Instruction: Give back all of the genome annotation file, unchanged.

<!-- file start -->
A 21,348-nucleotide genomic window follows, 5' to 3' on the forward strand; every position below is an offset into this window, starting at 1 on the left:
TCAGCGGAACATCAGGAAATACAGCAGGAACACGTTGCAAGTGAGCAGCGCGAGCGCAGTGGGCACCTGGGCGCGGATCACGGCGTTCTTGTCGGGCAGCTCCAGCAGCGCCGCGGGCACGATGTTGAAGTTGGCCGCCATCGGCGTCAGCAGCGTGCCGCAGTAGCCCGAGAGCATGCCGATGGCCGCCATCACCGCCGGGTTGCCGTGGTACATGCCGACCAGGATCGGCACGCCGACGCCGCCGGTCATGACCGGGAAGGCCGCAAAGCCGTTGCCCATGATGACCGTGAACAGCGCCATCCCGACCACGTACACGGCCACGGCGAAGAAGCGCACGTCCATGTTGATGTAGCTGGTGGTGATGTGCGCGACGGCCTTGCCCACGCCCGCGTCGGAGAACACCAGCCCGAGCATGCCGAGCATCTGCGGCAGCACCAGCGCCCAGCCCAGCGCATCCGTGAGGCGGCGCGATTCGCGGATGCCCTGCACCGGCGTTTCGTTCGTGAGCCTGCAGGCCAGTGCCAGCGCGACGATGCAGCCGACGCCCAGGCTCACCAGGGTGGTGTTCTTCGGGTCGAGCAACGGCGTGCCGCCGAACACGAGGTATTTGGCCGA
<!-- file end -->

A 21,348-nucleotide genomic window follows, 5' to 3' on the forward strand; every position below is an offset into this window, starting at 1 on the left:
TCAGCGGAACATCAGGAAATACAGCAGGAACACGTTGCAAGTGAGCAGCGCGAGCGCAGTGGGCACCTGGGCGCGGATCACGGCGTTCTTGTCGGGCAGCTCCAGCAGCGCCGCGGGCACGATGTTGAAGTTGGCCGCCATCGGCGTCAGCAGCGTGCCGCAGTAGCCCGAGAGCATGCCGATGGCCGCCATCACCGCCGGGTTGCCGTGGTACATGCCGACCAGGATCGGCACGCCGACGCCGCCGGTCATGACCGGGAAGGCCGCAAAGCCGTTGCCCATGATGACCGTGAACAGCGCCATCCCGACCACGTACACGGCCACGGCGAAGAAGCGCACGTCCATGTTGATGTAGCTGGTGGTGATGTGCGCGACGGCCTTGCCCACGCCCGCGTCGGAGAACACCAGCCCGAGCATGCCGAGCATCTGCGGCAGCACCAGCGCCCAGCCCAGCGCATCCGTGAGGCGGCGCGATTCGCGGATGCCCTGCACCGGCGTTTCGTTCGTGAGCCTGCAGGCCAGTGCCAGCGCGACGATGCAGCCGACGCCCAGGCTCACCAGGGTGGTGTTCTTCGGGTCGAGCAACGGCGTGCCGCCGAACACGAGGTATTTGGCCGA